Ron Suskind

(Ronald Steven "Ron" Suskind)

Ron Suskind
Ron Suskind
  • Born: November 20, 1959
  • Nationality: American
  • Profession: Journalist, Author

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Ronald Steven "Ron" Suskind is an American journalist and author. He was the senior national affairs writer for The Wall Street Journal from 1993 to 2000, where he won the 1995 Pulitzer Prize for Feature Writing for articles that became the starting point for his first book, A Hope in the Unseen. His other books include The Price of Loyalty, The One Percent Doctrine, The Way of the World, Confidence Men, and his memoir Life, Animated: A Story of Sidekicks, Heroes, and Autism. Suskind has written about the George W. Bush Administration, the Barack Obama Administration, and related issues of the United States' use of power.

Quotes About
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Quotes
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Human intelligence trumps electronic or signals intelligence every time. Science, Mathematics, Engineering & Technology
All of the leading terrorism experts are clear on one thing: that in terms of protecting America, we are almost never going to know a place or a time of an attack. Time
Al-Qaeda has a kind of loose, almost entrepreneurial structure with lots of cells in various countries that are semi-independent.
By virtue of some of the ways the game is played, in terms of message discipline, in terms of access for reporters, and especially in the way that sources and subjects, especially famous subjects, treat the media, almost by default there's more news that's falling into books. Fame
I absolutely reject that idea that the press is liberal and what it does is liberal. In my view, it's like accusing a doctor of malpractice or a lawyer of malfeasance.
I don't have to deal with the issues of the daily news cycle.
If you write something that gets a bad response, or someone commits candor or is off message, there are often consequences almost immediately when it appears in the paper or a magazine, that somebody gets called into the boss's office. And sometimes it can result in a loss of access for the reporter.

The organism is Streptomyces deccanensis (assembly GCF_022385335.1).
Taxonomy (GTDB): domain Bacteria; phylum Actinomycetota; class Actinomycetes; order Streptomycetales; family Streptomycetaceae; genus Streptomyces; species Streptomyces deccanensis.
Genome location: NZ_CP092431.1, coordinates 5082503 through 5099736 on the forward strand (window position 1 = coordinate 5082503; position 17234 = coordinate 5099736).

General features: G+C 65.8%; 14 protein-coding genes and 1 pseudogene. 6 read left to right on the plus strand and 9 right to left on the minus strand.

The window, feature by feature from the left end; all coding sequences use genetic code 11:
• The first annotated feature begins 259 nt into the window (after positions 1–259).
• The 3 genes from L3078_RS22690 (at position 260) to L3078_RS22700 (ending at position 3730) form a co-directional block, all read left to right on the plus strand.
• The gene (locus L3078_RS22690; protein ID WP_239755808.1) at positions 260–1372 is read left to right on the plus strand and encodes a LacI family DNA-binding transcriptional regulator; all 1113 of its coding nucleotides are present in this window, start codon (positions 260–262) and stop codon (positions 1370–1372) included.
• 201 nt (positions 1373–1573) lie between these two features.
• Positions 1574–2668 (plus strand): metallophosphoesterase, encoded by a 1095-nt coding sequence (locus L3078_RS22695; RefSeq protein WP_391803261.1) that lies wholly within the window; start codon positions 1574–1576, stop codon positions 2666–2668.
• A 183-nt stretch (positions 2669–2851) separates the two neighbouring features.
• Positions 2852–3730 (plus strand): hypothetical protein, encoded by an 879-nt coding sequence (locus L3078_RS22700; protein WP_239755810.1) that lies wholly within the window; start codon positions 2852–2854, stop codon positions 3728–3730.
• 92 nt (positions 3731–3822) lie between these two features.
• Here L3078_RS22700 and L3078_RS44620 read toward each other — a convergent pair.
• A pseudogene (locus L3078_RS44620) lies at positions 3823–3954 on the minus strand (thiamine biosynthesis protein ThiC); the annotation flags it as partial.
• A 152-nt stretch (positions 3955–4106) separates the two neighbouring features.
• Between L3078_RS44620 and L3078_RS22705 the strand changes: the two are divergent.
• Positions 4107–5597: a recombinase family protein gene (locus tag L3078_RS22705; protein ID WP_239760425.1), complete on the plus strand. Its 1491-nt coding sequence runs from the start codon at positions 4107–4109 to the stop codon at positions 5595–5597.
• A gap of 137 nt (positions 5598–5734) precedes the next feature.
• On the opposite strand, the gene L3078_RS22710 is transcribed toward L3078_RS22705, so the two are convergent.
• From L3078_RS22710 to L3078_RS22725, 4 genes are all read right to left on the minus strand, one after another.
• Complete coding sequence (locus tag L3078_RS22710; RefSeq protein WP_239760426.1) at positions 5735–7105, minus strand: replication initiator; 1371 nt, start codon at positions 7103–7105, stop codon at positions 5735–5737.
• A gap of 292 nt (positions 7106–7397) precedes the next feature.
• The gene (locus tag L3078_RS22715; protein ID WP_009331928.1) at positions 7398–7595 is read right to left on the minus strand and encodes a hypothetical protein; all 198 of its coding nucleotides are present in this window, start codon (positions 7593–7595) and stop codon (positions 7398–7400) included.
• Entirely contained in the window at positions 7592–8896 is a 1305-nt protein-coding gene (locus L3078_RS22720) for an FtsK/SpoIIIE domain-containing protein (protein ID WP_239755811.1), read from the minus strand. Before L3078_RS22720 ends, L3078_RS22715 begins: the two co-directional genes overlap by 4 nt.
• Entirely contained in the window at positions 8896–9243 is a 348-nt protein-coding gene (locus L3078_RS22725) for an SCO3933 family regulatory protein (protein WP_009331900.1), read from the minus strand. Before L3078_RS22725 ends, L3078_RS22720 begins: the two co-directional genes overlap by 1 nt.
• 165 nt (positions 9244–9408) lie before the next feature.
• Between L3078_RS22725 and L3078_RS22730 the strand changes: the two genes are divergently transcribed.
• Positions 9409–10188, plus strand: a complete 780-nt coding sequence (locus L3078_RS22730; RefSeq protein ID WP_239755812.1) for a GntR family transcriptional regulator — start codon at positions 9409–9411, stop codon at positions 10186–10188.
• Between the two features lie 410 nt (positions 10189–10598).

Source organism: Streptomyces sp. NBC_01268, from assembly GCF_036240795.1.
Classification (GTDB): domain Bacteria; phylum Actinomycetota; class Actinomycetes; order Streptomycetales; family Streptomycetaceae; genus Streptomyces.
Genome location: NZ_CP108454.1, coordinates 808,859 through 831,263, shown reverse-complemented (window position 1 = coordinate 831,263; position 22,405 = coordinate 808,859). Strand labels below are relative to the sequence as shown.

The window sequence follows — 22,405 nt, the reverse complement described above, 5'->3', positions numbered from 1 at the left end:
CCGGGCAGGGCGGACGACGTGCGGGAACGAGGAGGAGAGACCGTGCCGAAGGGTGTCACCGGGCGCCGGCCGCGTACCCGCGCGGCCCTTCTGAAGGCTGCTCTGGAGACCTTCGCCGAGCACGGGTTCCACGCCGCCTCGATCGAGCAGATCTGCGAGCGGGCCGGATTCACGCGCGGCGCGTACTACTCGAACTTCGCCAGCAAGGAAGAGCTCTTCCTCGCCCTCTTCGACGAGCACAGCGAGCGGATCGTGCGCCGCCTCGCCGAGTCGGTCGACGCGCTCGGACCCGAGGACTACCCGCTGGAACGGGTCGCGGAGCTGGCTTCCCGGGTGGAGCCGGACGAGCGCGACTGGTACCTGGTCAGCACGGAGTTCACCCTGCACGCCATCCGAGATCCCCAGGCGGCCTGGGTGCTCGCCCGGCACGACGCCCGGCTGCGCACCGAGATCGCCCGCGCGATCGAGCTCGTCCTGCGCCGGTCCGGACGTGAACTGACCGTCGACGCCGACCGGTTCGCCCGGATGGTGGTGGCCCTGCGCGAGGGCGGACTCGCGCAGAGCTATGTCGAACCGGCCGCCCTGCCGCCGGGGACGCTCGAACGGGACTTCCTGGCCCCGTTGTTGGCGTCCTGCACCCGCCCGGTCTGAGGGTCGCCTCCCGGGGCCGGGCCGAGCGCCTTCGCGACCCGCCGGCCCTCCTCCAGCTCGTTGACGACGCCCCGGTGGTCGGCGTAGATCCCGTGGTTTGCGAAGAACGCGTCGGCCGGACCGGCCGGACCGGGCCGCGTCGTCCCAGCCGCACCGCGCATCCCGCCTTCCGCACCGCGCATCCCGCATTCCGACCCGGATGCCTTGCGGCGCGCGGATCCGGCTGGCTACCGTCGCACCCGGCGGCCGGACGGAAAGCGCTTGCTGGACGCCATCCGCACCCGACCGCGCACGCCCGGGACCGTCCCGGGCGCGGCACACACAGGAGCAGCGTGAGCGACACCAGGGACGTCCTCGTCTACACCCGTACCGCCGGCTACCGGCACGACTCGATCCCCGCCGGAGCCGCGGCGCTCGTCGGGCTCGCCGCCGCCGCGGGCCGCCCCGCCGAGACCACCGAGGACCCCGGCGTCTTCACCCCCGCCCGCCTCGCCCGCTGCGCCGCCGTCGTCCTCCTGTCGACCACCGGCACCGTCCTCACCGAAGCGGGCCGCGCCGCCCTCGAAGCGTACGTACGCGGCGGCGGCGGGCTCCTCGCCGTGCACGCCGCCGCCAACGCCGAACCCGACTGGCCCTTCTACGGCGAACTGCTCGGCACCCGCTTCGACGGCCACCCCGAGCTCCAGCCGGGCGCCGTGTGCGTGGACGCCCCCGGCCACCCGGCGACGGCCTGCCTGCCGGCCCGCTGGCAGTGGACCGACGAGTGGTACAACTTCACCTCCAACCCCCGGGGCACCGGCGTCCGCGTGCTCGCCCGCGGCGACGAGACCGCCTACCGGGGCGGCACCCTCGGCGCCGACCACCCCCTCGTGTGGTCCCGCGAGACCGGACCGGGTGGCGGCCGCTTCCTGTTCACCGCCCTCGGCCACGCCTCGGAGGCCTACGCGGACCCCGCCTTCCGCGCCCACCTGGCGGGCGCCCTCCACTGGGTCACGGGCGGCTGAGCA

If you write something the White House doesn't like, they take you in and say, 'If you ever write something like you did today, nobody from the White House will ever talk to you again,'
I've been a reporter for 20 years, and I don't ever get things wrong. That's important in terms of my professional status.
Message matters. Message matters almost as much as actions.
The fact is that in a way, journalists become a kind of default in the system when you don't have substantive two-party back-and-forth inside of the government. Government
The fact is, I can vote for anybody; independents, Republicans, Democrats. But I'm a registered Democrat in the District of Columbia.
The fact is, most journalists I know are not particularly political. They move around a lot.
The informed, unmanaged question. That's the most dangerous thing at a press conference anywhere.
The media has become more forceful, has begun to recognize its traditional historic role and act on it, and truth is infectious. Truth
The substance of faith is a hope in the unseen. Hope ;Religion & God
To try to be authentic these days, to ask questions of the people in power - it's difficult. This administration has evolved new techniques to handle people like me. Their strategy, in a word, is simple: ignore them. Power
Wars tend to be very public things, they are visible. There are correspondents traveling with the troops and you get daily dispatches.
When you get people standing up saying, 'I'm going to just tell the truth; what do we have to fear?,' it encourages others, and it creates a counterresponse. Truth